Turning to the “Envisioning Digital Transatlanticism” section of the anthology, I want to draw attention to the ways both the editors and authors of these short chapters situate digital pedagogy as necessary to literary studies. This “Envisioning” section promotes DH scholarship, targeting an audience who may be less convinced by the direct link between transatlanticism and DH. Even the editors’ use of the word “envisioning” in the title suggests a persuasive, advocating tone.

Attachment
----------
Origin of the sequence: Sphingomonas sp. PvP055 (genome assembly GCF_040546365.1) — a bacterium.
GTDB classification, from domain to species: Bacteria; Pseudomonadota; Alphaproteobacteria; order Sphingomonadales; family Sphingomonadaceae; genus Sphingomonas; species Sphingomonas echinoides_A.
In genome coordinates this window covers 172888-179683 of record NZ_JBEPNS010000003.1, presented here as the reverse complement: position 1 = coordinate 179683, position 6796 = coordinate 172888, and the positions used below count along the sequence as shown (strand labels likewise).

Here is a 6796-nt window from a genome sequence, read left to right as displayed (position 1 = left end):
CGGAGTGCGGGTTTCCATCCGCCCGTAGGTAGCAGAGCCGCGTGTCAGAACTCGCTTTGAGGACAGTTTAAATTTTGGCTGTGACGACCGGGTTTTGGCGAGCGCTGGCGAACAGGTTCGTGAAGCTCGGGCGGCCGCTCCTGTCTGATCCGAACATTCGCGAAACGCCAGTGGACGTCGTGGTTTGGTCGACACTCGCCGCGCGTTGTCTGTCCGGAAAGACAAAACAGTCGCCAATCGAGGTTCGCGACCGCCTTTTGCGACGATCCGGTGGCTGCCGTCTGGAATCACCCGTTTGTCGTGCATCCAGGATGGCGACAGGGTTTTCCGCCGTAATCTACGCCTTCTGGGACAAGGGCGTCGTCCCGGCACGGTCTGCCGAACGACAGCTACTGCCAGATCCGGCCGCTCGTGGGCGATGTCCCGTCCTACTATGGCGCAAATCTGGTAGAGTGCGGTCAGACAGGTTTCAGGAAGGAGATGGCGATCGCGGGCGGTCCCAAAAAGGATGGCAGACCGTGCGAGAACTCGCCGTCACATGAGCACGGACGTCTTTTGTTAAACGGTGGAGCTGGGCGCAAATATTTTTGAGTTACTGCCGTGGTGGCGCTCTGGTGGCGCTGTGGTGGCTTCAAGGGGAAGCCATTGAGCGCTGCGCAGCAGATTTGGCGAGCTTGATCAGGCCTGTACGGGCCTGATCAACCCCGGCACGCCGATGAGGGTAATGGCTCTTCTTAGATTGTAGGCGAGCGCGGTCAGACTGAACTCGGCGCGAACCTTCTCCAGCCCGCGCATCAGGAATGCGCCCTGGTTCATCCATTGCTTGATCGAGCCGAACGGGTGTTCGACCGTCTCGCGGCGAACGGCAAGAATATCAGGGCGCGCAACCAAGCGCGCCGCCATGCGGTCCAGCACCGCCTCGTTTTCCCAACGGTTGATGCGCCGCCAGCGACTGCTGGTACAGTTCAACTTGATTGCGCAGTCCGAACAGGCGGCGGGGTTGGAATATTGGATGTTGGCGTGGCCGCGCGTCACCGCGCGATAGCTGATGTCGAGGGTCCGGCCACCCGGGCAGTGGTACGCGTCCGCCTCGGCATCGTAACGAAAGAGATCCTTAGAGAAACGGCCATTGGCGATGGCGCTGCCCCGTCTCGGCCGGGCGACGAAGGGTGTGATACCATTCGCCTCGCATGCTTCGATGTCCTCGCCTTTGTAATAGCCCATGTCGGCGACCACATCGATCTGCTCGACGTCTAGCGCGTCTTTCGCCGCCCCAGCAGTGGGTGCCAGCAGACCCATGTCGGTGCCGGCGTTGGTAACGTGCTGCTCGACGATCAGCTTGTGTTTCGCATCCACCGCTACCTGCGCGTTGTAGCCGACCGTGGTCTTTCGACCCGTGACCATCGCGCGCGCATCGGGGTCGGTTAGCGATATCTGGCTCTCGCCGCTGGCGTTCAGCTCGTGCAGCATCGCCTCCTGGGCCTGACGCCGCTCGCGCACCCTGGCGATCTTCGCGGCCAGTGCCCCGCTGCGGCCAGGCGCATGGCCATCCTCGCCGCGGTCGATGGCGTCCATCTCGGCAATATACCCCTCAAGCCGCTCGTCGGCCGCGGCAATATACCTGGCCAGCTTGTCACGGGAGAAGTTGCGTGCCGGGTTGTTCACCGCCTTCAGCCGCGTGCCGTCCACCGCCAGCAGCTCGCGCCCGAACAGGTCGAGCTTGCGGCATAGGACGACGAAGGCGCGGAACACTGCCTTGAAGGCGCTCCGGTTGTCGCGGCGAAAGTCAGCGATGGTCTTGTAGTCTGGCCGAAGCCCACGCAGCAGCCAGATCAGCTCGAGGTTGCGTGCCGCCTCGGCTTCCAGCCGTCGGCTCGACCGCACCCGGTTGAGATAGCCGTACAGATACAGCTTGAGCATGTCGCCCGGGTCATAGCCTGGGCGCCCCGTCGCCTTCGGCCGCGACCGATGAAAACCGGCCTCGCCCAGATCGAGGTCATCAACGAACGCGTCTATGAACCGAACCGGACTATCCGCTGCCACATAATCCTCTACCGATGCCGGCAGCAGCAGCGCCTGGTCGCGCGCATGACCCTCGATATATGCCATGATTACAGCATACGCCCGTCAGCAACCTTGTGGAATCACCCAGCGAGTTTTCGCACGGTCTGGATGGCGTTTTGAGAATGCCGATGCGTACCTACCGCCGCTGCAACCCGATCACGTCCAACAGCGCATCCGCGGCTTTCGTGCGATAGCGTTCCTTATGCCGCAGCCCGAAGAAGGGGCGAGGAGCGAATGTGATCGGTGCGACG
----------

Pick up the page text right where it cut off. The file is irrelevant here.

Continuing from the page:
The first essay in the “Envisioning” section of the anthology, Alison Chapman’s “Transatlantic Mediations: Teaching Victorian Poetry in the New Print Media,” convincingly argues that DH pedagogy is valuable in a literature classroom. For Chapman, digital pedagogy is especially useful when teaching a transatlantic literature course because transatlanticism “is so invested in mediation” [Hughes and Robbins 2015, 220] Chapman explains teachers’ investment in mediation by pointing to the ways that “transatlantic texts work within different categories (of the nation), unsettling unitary definitions and emphasising dynamism and context” [Hughes and Robbins 2015, 220]. Transatlantic print culture is heavily mediated, and “digital pedagogy offers the tools to examine the telesthesia of transatlantic print as a circulation of texts, seen artificially and yet illuminatingly up close through the constructed lens of the digital object and the digital tool” [Hughes and Robbins 2015, 221]. Beyond the editors’ motioning towards DH as the future, Chapman explicitly argues that the digital should be a universal component in literary studies courses: “it is my contention that critiques of digital platforms, tools, and methods belong in every higher education literary course to nurture students’ digital literacy” [Hughes and Robbins 2015, 216]. Chapman thus theorizes the benefits of digital pedagogy in a transatlantic literature course as twofold: digital mediation helps students understand the circulation and dissemination of transatlantic print culture, and students’ digital literacy skills are further developed by engaging critically with digital methods.